The flooding minister Rebecca Pow, has confirmed a series of funding packages aimed at tackling flooding along the route of the River Severn.
Shrewsbury and Ironbridge have both suffered major flooding on several occasions in the past two years.
In January this year residents and business owners in Coleham in Shrewsbury were left devastated when their properties were again submerged following heavy rain, while some residents in villages such as Melverley were completely cut off and Bridgnorth was also badly affected.
The Environment Agency (EA) is working on a long-term 'Severn Valley Water Management Scheme', which is intended to reduce the flood risk along the entirety of the Severn Valley.
One of the key aspects of the work is 'slowing the flow' of water upstream of Shrewsbury.
Details have now emerged of what form some of those measures may take with the Government confirming major £6.2 million permanent defence at Bewdley, as well as £4.5m for 'smaller projects' in the Severn valley, and suggestions about work on the Severn before it reaches Shrewsbury.
The EA says it plans on using natural flood management techniques such as floodplain reconnection, wetland creation, woody debris dams and woodland planting to ‘slow the flow’ of water upstream of Shrewsbury.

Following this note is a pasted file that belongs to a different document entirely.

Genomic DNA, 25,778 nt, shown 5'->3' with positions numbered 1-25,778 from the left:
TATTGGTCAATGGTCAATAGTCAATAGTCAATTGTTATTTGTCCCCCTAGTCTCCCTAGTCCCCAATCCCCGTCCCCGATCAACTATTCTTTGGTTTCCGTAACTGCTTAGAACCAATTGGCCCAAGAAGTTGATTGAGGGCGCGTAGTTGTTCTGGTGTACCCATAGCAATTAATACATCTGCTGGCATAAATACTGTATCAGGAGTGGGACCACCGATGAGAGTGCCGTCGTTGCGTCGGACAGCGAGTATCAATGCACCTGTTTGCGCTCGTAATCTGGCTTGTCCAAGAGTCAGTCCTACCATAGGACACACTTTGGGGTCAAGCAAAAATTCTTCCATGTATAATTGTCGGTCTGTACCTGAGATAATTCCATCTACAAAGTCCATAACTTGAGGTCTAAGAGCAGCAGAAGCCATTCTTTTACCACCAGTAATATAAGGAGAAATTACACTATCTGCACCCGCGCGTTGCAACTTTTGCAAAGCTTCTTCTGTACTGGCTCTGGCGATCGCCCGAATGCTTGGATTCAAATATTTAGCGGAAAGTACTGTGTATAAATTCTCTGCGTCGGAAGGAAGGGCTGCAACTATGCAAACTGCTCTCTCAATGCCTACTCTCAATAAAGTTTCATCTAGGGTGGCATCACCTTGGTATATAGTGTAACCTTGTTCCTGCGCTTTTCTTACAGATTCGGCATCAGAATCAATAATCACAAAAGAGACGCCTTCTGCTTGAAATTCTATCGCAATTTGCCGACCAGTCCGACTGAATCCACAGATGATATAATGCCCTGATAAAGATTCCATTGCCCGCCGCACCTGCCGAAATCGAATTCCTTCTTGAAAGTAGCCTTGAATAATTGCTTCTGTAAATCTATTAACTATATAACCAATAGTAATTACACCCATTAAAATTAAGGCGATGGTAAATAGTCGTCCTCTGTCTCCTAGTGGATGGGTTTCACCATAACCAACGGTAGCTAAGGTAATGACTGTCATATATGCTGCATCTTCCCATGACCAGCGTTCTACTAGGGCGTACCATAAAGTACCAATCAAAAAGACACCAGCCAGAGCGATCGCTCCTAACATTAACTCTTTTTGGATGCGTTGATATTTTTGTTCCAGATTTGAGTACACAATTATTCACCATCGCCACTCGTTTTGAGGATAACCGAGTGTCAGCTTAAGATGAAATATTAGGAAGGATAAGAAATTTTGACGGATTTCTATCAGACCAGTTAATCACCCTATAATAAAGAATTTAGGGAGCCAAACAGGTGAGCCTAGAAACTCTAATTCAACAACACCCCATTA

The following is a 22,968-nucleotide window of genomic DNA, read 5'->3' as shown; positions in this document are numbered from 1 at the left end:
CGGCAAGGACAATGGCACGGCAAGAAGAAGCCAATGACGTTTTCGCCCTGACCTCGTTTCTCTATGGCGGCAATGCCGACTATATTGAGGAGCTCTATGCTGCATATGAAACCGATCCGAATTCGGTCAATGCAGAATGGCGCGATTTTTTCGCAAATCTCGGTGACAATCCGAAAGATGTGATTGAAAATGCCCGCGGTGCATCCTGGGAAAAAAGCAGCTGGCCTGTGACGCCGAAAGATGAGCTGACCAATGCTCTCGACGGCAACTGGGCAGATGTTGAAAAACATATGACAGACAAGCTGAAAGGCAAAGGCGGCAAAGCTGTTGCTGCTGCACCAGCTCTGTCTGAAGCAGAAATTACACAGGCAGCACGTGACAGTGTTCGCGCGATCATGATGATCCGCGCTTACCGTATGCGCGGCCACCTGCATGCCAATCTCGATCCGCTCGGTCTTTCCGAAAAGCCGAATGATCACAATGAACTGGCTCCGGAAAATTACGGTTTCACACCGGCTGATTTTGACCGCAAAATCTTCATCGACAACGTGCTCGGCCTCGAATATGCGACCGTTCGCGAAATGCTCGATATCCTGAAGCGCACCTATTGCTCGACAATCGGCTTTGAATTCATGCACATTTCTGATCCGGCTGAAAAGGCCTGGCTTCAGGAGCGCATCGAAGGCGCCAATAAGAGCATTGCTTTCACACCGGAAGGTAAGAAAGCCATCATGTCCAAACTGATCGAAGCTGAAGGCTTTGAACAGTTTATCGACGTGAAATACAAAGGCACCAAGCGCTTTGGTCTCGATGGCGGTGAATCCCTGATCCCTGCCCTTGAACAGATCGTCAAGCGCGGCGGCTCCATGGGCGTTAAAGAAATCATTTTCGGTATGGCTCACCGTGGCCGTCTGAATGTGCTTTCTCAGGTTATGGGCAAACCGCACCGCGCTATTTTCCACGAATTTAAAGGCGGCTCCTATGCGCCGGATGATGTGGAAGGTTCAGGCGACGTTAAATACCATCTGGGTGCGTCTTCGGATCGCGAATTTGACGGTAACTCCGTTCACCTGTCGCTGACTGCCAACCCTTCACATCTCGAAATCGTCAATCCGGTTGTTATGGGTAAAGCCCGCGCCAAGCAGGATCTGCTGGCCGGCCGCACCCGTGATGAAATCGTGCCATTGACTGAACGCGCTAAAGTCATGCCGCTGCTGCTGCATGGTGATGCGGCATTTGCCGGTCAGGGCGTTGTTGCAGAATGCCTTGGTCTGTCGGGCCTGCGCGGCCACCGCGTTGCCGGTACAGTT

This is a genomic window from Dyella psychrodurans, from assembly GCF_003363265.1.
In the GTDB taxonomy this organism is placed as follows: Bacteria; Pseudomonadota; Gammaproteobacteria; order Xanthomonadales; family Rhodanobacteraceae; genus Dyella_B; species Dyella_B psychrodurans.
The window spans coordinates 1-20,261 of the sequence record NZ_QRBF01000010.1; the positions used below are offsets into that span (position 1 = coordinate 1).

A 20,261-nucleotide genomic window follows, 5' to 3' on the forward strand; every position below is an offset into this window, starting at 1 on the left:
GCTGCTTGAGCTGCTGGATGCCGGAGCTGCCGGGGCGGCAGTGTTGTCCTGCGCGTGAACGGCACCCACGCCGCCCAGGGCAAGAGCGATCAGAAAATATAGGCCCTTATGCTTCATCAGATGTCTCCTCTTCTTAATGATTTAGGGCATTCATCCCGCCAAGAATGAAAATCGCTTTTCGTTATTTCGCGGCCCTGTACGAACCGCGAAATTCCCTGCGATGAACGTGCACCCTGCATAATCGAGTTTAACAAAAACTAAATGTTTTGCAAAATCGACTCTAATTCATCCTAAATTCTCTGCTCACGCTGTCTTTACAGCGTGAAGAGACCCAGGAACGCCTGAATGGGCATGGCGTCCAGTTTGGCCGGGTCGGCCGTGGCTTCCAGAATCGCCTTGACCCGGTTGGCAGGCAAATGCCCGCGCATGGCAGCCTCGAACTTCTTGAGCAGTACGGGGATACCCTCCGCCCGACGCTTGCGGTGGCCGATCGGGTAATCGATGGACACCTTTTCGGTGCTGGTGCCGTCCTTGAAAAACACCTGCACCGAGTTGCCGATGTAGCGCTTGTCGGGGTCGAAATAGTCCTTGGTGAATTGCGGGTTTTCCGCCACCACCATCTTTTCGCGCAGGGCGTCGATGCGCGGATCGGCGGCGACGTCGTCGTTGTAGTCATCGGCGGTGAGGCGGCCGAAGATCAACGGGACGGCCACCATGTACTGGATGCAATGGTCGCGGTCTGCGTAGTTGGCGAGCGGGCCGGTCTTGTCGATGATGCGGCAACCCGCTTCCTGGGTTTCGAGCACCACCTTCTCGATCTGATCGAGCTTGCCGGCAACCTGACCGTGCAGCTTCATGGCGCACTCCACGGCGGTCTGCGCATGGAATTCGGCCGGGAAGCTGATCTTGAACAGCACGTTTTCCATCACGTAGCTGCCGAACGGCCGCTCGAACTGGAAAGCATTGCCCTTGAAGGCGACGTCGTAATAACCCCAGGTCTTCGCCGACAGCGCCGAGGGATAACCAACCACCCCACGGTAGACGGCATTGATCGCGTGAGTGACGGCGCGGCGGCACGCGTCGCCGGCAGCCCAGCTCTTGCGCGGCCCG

The organisation says that it needs to store in excess of 65 billion litres of water upstream of Shrewsbury to protect against regular flooding – equivalent to 26,000 Olympic swimming pools worth of water.
In an update on the Severn Valley Water Management Scheme the EA said it is considering a raft of measures, and it is expected that more detailed proposals will be forthcoming in "early 2022".
A spokesman for the EA said: "We will now look at further options and combinations of options to reduce flood risk, manage water resources and enhance the environment.
"These options could include engineered solutions such as the construction of flood walls and embankments; natural flood risk management measures that slow the flow of water upstream such as tree planting or the creation of leaky dams; alternative farming and land management practices; operating reservoirs in a different way; and other storage options across the catchment.
"We are also working closely with Severn Trent Water and Water Resources West, to identify opportunities for securing future water resources within the catchment."
Flooding Minister Rebecca Pow was due to visit Beales Corner in Bewdley on Wednesday to announce the permanent scheme, which will replace temporary flood barriers currently in place.
It comes as the possibility of permanent flood defences in Ironbridge are still being examined by officials.
The Bewdley project would better protect around 31 homes at Beales Corner and more than 150 businesses from flooding from the River Severn once completed.
Ms Pow said: “Flooding is a devastating experience as people in Bewdley know only too well.
“The new Beales Corner scheme, combined with flood alleviation projects further up the Severn Valley, will help significantly reduce the risk of flooding in this area in future.
“It is just one part of our wider action on flooding supported by our commitment of a record-breaking £5.2 billion across England between now and 2027, to better protect hundreds of thousands more homes.”